‘In Minneapolis, the eyes of the law look at Blacks and Native Americans differently than whites,’ says ACLU
By Deirdre Fulton, staff writer for Common Dreams. Published May 28, 2015
In Picking Up the Pieces, the ACLU “demonstrates how racial inequalities in the city extend to the way police enforce low-level offenses, which only increases the feelings of alienation many Minneapolis residents of color have towards state and local government more generally.” (Photo: Taber Andrew Bain/flickr/cc)
Black people and Native Americans in Minneapolis face “extreme racial disparities” at the hands of local law enforcement, with black residents nearly 9 times more likely than whites to be arrested for a low-level offense, according to a new analysis released Thursday.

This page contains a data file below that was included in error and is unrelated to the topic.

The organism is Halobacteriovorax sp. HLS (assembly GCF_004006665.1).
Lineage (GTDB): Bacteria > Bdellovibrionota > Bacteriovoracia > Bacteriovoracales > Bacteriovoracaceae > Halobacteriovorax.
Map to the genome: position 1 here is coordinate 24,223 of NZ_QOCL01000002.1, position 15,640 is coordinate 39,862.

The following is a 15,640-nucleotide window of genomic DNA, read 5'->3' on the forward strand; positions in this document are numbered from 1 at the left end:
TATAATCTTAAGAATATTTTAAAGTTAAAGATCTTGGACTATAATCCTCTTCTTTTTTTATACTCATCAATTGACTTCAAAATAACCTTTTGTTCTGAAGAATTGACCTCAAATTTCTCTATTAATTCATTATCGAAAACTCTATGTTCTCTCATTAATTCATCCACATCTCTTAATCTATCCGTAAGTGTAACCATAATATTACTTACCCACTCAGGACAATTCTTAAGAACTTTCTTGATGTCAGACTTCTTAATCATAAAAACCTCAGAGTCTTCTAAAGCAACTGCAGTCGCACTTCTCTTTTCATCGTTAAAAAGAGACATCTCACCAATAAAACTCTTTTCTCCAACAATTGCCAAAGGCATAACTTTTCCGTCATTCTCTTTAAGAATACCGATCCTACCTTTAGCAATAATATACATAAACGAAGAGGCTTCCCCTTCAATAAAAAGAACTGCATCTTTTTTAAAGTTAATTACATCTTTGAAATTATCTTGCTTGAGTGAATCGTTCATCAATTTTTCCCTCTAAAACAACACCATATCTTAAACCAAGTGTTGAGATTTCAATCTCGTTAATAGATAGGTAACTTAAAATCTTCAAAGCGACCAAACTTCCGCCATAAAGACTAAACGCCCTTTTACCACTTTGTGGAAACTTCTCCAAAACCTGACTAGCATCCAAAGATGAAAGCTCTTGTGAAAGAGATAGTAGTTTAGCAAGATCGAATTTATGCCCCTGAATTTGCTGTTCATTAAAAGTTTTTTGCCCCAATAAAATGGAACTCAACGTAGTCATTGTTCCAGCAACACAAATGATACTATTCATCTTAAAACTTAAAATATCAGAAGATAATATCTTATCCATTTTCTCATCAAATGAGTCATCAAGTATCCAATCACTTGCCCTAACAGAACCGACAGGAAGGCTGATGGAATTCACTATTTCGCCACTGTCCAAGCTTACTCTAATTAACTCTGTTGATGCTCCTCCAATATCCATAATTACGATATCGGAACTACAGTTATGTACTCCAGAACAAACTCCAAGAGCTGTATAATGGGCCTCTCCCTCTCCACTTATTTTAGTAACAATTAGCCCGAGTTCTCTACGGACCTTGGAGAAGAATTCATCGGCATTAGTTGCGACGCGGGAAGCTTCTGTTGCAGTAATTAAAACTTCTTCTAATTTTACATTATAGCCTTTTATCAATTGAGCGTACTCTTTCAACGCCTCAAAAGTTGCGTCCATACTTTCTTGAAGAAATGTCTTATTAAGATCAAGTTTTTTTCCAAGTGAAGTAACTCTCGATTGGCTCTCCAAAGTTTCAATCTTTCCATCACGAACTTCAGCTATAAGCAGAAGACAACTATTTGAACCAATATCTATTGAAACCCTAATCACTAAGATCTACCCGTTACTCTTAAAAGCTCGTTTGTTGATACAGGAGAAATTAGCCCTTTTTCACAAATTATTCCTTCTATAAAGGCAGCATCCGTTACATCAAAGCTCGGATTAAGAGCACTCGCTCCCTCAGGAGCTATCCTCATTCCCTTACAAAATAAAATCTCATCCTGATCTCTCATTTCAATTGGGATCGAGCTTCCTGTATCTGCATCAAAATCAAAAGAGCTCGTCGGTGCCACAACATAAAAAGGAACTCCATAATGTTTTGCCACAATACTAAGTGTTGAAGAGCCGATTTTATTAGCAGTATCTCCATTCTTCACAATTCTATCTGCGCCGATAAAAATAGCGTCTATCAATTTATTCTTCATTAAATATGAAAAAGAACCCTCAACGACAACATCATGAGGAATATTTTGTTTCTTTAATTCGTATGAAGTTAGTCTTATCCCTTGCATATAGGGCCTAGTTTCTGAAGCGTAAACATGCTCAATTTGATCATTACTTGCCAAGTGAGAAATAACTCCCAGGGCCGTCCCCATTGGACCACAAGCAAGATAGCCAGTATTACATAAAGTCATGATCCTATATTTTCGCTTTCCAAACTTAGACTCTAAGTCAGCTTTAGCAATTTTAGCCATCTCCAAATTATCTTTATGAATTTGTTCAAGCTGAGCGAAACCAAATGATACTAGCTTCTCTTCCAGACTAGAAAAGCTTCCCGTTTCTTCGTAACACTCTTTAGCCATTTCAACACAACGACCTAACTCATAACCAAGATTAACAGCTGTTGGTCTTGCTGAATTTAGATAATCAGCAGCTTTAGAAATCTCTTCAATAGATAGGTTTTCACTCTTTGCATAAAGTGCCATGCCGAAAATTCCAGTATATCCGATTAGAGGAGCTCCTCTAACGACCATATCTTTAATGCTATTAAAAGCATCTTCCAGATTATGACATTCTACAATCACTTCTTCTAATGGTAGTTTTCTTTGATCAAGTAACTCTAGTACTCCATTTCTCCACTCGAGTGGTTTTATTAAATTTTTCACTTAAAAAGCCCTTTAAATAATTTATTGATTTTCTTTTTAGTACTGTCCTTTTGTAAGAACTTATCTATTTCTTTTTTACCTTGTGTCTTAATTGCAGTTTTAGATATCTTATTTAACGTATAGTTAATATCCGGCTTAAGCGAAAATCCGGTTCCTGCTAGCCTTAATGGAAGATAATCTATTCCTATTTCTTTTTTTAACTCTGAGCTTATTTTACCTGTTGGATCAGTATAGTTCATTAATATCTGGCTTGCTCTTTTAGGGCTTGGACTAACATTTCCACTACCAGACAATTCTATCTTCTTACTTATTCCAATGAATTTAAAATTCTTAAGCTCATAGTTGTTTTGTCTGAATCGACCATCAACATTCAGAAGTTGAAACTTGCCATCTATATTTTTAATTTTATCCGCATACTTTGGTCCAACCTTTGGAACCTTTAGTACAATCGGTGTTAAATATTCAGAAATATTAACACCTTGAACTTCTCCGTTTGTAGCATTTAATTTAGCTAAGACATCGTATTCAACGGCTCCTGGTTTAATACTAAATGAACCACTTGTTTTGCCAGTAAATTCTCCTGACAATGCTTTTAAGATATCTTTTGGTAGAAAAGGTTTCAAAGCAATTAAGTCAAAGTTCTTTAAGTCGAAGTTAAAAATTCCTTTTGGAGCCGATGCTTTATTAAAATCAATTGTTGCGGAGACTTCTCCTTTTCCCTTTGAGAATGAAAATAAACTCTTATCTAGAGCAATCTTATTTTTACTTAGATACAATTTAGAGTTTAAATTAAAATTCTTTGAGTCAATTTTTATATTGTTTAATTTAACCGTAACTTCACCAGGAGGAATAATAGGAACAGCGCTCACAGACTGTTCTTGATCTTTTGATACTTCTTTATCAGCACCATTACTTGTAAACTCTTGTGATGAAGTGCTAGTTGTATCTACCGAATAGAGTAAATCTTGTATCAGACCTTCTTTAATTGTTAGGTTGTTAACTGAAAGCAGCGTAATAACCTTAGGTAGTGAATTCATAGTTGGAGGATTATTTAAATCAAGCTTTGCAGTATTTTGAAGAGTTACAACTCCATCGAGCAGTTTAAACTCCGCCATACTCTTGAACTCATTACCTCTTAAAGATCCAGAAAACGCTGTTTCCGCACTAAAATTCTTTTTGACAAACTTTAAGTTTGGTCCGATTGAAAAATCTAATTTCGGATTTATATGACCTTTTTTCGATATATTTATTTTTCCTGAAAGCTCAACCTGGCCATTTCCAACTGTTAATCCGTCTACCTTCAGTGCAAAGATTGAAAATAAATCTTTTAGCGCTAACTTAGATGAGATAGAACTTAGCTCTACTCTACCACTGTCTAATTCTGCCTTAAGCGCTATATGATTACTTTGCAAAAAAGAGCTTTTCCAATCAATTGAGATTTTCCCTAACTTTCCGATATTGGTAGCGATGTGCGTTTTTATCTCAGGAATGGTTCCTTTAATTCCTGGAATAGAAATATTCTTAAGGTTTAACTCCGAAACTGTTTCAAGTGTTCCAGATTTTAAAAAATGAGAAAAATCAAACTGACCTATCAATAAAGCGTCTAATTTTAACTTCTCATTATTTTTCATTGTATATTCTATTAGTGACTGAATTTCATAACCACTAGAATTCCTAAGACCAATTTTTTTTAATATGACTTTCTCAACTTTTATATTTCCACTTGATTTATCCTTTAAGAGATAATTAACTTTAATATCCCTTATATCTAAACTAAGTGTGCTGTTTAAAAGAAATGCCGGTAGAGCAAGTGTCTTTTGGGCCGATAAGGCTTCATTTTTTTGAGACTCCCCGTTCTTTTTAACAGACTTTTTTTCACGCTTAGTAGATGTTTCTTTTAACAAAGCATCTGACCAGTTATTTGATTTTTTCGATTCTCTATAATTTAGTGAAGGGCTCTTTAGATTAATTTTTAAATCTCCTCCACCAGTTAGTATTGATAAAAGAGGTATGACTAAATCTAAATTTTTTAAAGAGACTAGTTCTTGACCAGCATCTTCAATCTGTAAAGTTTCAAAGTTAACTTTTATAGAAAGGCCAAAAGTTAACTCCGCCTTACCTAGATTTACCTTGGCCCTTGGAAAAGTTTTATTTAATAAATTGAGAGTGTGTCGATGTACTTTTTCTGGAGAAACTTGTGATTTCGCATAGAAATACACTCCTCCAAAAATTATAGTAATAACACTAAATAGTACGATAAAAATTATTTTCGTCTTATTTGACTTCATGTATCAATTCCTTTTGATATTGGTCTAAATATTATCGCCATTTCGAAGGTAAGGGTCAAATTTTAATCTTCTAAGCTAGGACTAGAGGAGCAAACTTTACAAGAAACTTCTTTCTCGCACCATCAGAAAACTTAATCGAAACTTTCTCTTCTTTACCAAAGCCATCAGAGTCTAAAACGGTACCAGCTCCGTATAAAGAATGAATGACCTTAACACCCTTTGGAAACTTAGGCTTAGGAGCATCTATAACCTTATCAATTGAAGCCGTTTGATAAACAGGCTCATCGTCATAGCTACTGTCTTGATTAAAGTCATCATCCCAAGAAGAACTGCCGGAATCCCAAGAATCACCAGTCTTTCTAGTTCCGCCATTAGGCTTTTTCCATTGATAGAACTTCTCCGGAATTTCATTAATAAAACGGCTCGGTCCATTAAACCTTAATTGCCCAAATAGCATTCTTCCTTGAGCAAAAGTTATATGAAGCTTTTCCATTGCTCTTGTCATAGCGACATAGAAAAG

“Minneapolis police show the same patterns of racial bias that we’re seeing across the country and that demand reform,” said Emma Andersson, staff attorney with the ACLU, whose Criminal Law Reform Project worked with the ACLU of Minnesota to examine more than 96,000 arrests made by Minneapolis police officers for low-level offenses—any offense with a fine of $3,000 or less and/or a year or less in jail—from January 2012 through September 2014.
“In Minneapolis,” Andersson continued, “the eyes of the law look at Blacks and Native Americans differently than whites. The resulting injustices—more fees and fines, more time in jail, more criminal records—hurt Minneapolitans and undermine public safety.” Continue reading